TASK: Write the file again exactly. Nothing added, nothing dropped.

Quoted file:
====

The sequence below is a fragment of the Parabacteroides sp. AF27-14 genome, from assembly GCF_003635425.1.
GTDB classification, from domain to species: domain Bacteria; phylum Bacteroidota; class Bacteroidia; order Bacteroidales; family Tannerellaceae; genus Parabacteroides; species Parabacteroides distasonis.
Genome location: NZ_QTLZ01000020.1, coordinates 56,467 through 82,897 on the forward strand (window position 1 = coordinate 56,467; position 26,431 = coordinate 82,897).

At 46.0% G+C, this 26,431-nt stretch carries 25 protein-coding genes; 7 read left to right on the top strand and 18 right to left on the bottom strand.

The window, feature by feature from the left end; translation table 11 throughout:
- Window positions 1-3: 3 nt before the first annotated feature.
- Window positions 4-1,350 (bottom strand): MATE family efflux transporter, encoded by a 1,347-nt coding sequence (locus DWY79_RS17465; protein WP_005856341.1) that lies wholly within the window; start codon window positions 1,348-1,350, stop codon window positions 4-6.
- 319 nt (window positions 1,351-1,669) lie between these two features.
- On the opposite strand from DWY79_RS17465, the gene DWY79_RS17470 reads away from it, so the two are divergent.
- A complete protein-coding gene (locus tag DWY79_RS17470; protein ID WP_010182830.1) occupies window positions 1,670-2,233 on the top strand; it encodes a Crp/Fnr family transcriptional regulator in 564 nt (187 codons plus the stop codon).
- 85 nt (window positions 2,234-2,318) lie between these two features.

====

The sequence below is a fragment of the Parabacteroides sp. AF27-14 genome, from assembly GCF_003635425.1.
GTDB classification, from domain to species: domain Bacteria; phylum Bacteroidota; class Bacteroidia; order Bacteroidales; family Tannerellaceae; genus Parabacteroides; species Parabacteroides distasonis.
Genome location: NZ_QTLZ01000020.1, coordinates 56,467 through 82,897 on the forward strand (window position 1 = coordinate 56,467; position 26,431 = coordinate 82,897).

At 46.0% G+C, this 26,431-nt stretch carries 25 protein-coding genes; 7 read left to right on the top strand and 18 right to left on the bottom strand.

The window, feature by feature from the left end; translation table 11 throughout:
- Window positions 1-3: 3 nt before the first annotated feature.
- Window positions 4-1,350 (bottom strand): MATE family efflux transporter, encoded by a 1,347-nt coding sequence (locus DWY79_RS17465; protein WP_005856341.1) that lies wholly within the window; start codon window positions 1,348-1,350, stop codon window positions 4-6.
- 319 nt (window positions 1,351-1,669) lie between these two features.
- On the opposite strand from DWY79_RS17465, the gene DWY79_RS17470 reads away from it, so the two are divergent.
- A complete protein-coding gene (locus tag DWY79_RS17470; protein ID WP_010182830.1) occupies window positions 1,670-2,233 on the top strand; it encodes a Crp/Fnr family transcriptional regulator in 564 nt (187 codons plus the stop codon).
- 85 nt (window positions 2,234-2,318) lie between these two features.